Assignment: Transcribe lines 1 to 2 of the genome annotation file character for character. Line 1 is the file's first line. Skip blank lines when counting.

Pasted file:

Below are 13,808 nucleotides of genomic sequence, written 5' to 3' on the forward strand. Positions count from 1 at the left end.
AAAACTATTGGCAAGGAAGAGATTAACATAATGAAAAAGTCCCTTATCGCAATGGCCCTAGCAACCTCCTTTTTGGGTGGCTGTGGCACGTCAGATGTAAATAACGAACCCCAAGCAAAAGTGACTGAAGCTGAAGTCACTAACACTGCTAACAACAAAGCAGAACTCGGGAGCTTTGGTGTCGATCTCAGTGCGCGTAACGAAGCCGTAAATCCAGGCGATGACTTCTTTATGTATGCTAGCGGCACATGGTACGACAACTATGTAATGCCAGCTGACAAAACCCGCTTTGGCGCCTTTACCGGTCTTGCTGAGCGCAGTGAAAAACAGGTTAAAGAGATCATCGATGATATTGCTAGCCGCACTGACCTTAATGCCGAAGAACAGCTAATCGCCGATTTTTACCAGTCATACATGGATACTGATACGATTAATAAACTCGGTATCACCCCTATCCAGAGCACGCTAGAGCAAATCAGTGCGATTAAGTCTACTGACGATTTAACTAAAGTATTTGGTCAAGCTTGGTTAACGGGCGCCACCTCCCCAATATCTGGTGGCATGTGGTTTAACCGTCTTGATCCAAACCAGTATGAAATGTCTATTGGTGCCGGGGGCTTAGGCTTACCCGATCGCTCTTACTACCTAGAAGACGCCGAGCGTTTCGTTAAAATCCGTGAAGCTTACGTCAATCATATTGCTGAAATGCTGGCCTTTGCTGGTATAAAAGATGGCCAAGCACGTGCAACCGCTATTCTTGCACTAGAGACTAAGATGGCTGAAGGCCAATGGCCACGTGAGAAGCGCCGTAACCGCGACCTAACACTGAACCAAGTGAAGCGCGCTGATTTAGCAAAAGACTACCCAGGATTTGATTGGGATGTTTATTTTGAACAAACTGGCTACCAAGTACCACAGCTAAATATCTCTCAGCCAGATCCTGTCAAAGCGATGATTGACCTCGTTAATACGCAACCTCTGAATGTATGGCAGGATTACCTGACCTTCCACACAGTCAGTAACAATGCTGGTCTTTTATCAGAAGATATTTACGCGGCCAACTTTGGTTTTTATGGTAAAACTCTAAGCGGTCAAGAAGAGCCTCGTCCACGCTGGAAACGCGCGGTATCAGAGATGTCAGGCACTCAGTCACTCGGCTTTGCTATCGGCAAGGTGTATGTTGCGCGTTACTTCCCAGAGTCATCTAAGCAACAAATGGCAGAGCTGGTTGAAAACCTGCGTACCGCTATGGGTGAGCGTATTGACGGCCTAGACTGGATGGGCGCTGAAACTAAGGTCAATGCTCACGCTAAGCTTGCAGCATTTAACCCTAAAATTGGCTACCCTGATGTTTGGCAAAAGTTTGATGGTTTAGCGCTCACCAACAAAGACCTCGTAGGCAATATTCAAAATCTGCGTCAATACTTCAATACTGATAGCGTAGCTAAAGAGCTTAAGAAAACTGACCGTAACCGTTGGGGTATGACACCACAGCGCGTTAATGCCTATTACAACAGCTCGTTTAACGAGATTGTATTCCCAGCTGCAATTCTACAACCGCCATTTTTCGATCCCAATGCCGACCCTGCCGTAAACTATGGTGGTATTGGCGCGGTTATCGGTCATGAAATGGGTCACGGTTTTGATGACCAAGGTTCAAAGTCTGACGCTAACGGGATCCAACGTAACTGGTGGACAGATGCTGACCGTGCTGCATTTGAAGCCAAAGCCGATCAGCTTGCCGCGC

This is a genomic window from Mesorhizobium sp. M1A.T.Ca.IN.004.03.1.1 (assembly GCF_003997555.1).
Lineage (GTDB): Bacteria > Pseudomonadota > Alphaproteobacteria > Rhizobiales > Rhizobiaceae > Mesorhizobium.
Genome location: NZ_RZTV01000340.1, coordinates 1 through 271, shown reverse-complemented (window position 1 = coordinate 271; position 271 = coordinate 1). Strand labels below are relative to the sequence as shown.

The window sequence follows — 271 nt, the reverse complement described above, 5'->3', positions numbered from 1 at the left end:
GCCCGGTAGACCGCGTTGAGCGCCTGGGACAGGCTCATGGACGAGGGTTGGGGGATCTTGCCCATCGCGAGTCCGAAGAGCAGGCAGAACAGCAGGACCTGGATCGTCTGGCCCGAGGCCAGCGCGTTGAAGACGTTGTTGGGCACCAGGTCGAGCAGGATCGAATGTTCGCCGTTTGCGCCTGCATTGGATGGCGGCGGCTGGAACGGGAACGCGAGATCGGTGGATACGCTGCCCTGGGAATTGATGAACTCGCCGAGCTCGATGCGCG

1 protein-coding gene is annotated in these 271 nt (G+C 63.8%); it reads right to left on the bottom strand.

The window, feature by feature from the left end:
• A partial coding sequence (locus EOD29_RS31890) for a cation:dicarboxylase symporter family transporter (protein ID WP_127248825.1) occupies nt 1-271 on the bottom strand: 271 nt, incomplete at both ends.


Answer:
Below are 13,808 nucleotides of genomic sequence, written 5' to 3' on the forward strand. Positions count from 1 at the left end.
AAAACTATTGGCAAGGAAGAGATTAACATAATGAAAAAGTCCCTTATCGCAATGGCCCTAGCAACCTCCTTTTTGGGTGGCTGTGGCACGTCAGATGTAAATAACGAACCCCAAGCAAAAGTGACTGAAGCTGAAGTCACTAACACTGCTAACAACAAAGCAGAACTCGGGAGCTTTGGTGTCGATCTCAGTGCGCGTAACGAAGCCGTAAATCCAGGCGATGACTTCTTTATGTATGCTAGCGGCACATGGTACGACAACTATGTAATGCCAGCTGACAAAACCCGCTTTGGCGCCTTTACCGGTCTTGCTGAGCGCAGTGAAAAACAGGTTAAAGAGATCATCGATGATATTGCTAGCCGCACTGACCTTAATGCCGAAGAACAGCTAATCGCCGATTTTTACCAGTCATACATGGATACTGATACGATTAATAAACTCGGTATCACCCCTATCCAGAGCACGCTAGAGCAAATCAGTGCGATTAAGTCTACTGACGATTTAACTAAAGTATTTGGTCAAGCTTGGTTAACGGGCGCCACCTCCCCAATATCTGGTGGCATGTGGTTTAACCGTCTTGATCCAAACCAGTATGAAATGTCTATTGGTGCCGGGGGCTTAGGCTTACCCGATCGCTCTTACTACCTAGAAGACGCCGAGCGTTTCGTTAAAATCCGTGAAGCTTACGTCAATCATATTGCTGAAATGCTGGCCTTTGCTGGTATAAAAGATGGCCAAGCACGTGCAACCGCTATTCTTGCACTAGAGACTAAGATGGCTGAAGGCCAATGGCCACGTGAGAAGCGCCGTAACCGCGACCTAACACTGAACCAAGTGAAGCGCGCTGATTTAGCAAAAGACTACCCAGGATTTGATTGGGATGTTTATTTTGAACAAACTGGCTACCAAGTACCACAGCTAAATATCTCTCAGCCAGATCCTGTCAAAGCGATGATTGACCTCGTTAATACGCAACCTCTGAATGTATGGCAGGATTACCTGACCTTCCACACAGTCAGTAACAATGCTGGTCTTTTATCAGAAGATATTTACGCGGCCAACTTTGGTTTTTATGGTAAAACTCTAAGCGGTCAAGAAGAGCCTCGTCCACGCTGGAAACGCGCGGTATCAGAGATGTCAGGCACTCAGTCACTCGGCTTTGCTATCGGCAAGGTGTATGTTGCGCGTTACTTCCCAGAGTCATCTAAGCAACAAATGGCAGAGCTGGTTGAAAACCTGCGTACCGCTATGGGTGAGCGTATTGACGGCCTAGACTGGATGGGCGCTGAAACTAAGGTCAATGCTCACGCTAAGCTTGCAGCATTTAACCCTAAAATTGGCTACCCTGATGTTTGGCAAAAGTTTGATGGTTTAGCGCTCACCAACAAAGACCTCGTAGGCAATATTCAAAATCTGCGTCAATACTTCAATACTGATAGCGTAGCTAAAGAGCTTAAGAAAACTGACCGTAACCGTTGGGGTATGACACCACAGCGCGTTAATGCCTATTACAACAGCTCGTTTAACGAGATTGTATTCCCAGCTGCAATTCTACAACCGCCATTTTTCGATCCCAATGCCGACCCTGCCGTAAACTATGGTGGTATTGGCGCGGTTATCGGTCATGAAATGGGTCACGGTTTTGATGACCAAGGTTCAAAGTCTGACGCTAACGGGATCCAACGTAACTGGTGGACAGATGCTGACCGTGCTGCATTTGAAGCCAAAGCCGATCAGCTTGCCGCGC